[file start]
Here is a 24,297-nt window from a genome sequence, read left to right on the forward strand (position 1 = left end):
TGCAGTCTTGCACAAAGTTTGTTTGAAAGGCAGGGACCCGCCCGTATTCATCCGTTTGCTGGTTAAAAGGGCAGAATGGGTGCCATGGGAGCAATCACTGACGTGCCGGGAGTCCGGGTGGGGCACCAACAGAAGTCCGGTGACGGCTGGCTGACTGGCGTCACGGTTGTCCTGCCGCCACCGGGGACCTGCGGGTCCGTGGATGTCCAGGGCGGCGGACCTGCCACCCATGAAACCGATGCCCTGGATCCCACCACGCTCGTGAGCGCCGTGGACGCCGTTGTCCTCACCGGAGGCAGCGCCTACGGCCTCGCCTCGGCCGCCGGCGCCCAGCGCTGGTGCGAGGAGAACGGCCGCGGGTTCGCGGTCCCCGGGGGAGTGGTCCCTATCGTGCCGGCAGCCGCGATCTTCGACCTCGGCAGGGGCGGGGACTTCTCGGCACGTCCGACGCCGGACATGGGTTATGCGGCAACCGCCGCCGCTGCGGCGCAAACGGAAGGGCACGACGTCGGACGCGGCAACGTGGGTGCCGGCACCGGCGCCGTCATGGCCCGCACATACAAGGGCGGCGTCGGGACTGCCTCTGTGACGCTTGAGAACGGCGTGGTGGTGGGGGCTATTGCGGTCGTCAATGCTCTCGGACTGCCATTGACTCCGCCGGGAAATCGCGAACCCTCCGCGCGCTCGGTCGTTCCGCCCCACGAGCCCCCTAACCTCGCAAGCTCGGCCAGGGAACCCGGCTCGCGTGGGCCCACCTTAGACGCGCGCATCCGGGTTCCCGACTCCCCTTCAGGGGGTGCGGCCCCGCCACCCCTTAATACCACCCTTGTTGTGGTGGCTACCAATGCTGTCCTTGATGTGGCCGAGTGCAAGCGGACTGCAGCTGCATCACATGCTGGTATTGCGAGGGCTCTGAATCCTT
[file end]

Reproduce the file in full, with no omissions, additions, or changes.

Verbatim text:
Here is a 24,297-nt window from a genome sequence, read left to right on the forward strand (position 1 = left end):
TGCAGTCTTGCACAAAGTTTGTTTGAAAGGCAGGGACCCGCCCGTATTCATCCGTTTGCTGGTTAAAAGGGCAGAATGGGTGCCATGGGAGCAATCACTGACGTGCCGGGAGTCCGGGTGGGGCACCAACAGAAGTCCGGTGACGGCTGGCTGACTGGCGTCACGGTTGTCCTGCCGCCACCGGGGACCTGCGGGTCCGTGGATGTCCAGGGCGGCGGACCTGCCACCCATGAAACCGATGCCCTGGATCCCACCACGCTCGTGAGCGCCGTGGACGCCGTTGTCCTCACCGGAGGCAGCGCCTACGGCCTCGCCTCGGCCGCCGGCGCCCAGCGCTGGTGCGAGGAGAACGGCCGCGGGTTCGCGGTCCCCGGGGGAGTGGTCCCTATCGTGCCGGCAGCCGCGATCTTCGACCTCGGCAGGGGCGGGGACTTCTCGGCACGTCCGACGCCGGACATGGGTTATGCGGCAACCGCCGCCGCTGCGGCGCAAACGGAAGGGCACGACGTCGGACGCGGCAACGTGGGTGCCGGCACCGGCGCCGTCATGGCCCGCACATACAAGGGCGGCGTCGGGACTGCCTCTGTGACGCTTGAGAACGGCGTGGTGGTGGGGGCTATTGCGGTCGTCAATGCTCTCGGACTGCCATTGACTCCGCCGGGAAATCGCGAACCCTCCGCGCGCTCGGTCGTTCCGCCCCACGAGCCCCCTAACCTCGCAAGCTCGGCCAGGGAACCCGGCTCGCGTGGGCCCACCTTAGACGCGCGCATCCGGGTTCCCGACTCCCCTTCAGGGGGTGCGGCCCCGCCACCCCTTAATACCACCCTTGTTGTGGTGGCTACCAATGCTGTCCTTGATGTGGCCGAGTGCAAGCGGACTGCAGCTGCATCACATGCTGGTATTGCGAGGGCTCTGAATCCTT